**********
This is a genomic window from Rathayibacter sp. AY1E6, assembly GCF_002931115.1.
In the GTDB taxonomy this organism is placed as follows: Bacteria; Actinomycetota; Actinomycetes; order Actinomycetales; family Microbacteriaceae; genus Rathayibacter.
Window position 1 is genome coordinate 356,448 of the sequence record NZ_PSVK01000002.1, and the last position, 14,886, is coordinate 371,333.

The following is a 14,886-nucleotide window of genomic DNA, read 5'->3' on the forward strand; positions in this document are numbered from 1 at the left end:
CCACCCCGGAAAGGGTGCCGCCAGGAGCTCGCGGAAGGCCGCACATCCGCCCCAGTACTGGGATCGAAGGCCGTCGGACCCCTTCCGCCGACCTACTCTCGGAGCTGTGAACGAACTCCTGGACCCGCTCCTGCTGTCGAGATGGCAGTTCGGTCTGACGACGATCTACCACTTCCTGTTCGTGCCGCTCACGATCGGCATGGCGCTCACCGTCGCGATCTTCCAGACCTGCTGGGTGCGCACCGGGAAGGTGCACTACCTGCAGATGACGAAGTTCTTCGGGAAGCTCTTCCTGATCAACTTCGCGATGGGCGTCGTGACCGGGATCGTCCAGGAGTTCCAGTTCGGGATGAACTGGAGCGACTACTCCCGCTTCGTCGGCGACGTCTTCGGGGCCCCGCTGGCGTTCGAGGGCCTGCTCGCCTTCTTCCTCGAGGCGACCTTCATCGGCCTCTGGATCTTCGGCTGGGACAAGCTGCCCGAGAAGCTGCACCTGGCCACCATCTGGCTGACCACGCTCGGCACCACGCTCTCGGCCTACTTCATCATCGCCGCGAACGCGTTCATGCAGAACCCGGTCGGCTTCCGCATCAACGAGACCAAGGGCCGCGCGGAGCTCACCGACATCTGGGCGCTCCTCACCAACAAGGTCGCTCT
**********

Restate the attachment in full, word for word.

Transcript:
This is a genomic window from Rathayibacter sp. AY1E6, assembly GCF_002931115.1.
In the GTDB taxonomy this organism is placed as follows: Bacteria; Actinomycetota; Actinomycetes; order Actinomycetales; family Microbacteriaceae; genus Rathayibacter.
Window position 1 is genome coordinate 356,448 of the sequence record NZ_PSVK01000002.1, and the last position, 14,886, is coordinate 371,333.

The following is a 14,886-nucleotide window of genomic DNA, read 5'->3' on the forward strand; positions in this document are numbered from 1 at the left end:
CCACCCCGGAAAGGGTGCCGCCAGGAGCTCGCGGAAGGCCGCACATCCGCCCCAGTACTGGGATCGAAGGCCGTCGGACCCCTTCCGCCGACCTACTCTCGGAGCTGTGAACGAACTCCTGGACCCGCTCCTGCTGTCGAGATGGCAGTTCGGTCTGACGACGATCTACCACTTCCTGTTCGTGCCGCTCACGATCGGCATGGCGCTCACCGTCGCGATCTTCCAGACCTGCTGGGTGCGCACCGGGAAGGTGCACTACCTGCAGATGACGAAGTTCTTCGGGAAGCTCTTCCTGATCAACTTCGCGATGGGCGTCGTGACCGGGATCGTCCAGGAGTTCCAGTTCGGGATGAACTGGAGCGACTACTCCCGCTTCGTCGGCGACGTCTTCGGGGCCCCGCTGGCGTTCGAGGGCCTGCTCGCCTTCTTCCTCGAGGCGACCTTCATCGGCCTCTGGATCTTCGGCTGGGACAAGCTGCCCGAGAAGCTGCACCTGGCCACCATCTGGCTGACCACGCTCGGCACCACGCTCTCGGCCTACTTCATCATCGCCGCGAACGCGTTCATGCAGAACCCGGTCGGCTTCCGCATCAACGAGACCAAGGGCCGCGCGGAGCTCACCGACATCTGGGCGCTCCTCACCAACAAGGTCGCTCT